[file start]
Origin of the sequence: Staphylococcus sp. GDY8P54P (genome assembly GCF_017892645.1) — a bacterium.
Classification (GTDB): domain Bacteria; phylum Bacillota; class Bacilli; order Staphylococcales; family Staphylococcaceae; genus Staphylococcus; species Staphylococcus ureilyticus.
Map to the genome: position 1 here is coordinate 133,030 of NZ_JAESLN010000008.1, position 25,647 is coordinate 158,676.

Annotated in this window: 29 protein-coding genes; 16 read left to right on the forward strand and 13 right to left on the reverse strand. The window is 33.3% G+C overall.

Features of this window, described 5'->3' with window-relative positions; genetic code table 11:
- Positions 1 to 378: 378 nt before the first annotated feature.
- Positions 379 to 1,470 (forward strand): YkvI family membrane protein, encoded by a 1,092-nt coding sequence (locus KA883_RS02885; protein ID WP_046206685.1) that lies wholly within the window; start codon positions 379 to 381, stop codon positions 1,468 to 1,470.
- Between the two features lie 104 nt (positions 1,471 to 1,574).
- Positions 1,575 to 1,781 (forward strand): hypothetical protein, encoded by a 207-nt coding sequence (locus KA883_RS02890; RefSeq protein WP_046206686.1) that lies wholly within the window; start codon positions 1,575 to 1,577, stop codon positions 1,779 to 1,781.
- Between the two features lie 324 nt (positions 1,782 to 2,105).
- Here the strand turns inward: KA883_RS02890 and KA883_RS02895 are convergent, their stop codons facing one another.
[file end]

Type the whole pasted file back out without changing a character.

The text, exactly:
Origin of the sequence: Staphylococcus sp. GDY8P54P (genome assembly GCF_017892645.1) — a bacterium.
Classification (GTDB): domain Bacteria; phylum Bacillota; class Bacilli; order Staphylococcales; family Staphylococcaceae; genus Staphylococcus; species Staphylococcus ureilyticus.
Map to the genome: position 1 here is coordinate 133,030 of NZ_JAESLN010000008.1, position 25,647 is coordinate 158,676.

Annotated in this window: 29 protein-coding genes; 16 read left to right on the forward strand and 13 right to left on the reverse strand. The window is 33.3% G+C overall.

Features of this window, described 5'->3' with window-relative positions; genetic code table 11:
- Positions 1 to 378: 378 nt before the first annotated feature.
- Positions 379 to 1,470 (forward strand): YkvI family membrane protein, encoded by a 1,092-nt coding sequence (locus KA883_RS02885; protein ID WP_046206685.1) that lies wholly within the window; start codon positions 379 to 381, stop codon positions 1,468 to 1,470.
- Between the two features lie 104 nt (positions 1,471 to 1,574).
- Positions 1,575 to 1,781 (forward strand): hypothetical protein, encoded by a 207-nt coding sequence (locus KA883_RS02890; RefSeq protein WP_046206686.1) that lies wholly within the window; start codon positions 1,575 to 1,577, stop codon positions 1,779 to 1,781.
- Between the two features lie 324 nt (positions 1,782 to 2,105).
- Here the strand turns inward: KA883_RS02890 and KA883_RS02895 are convergent, their stop codons facing one another.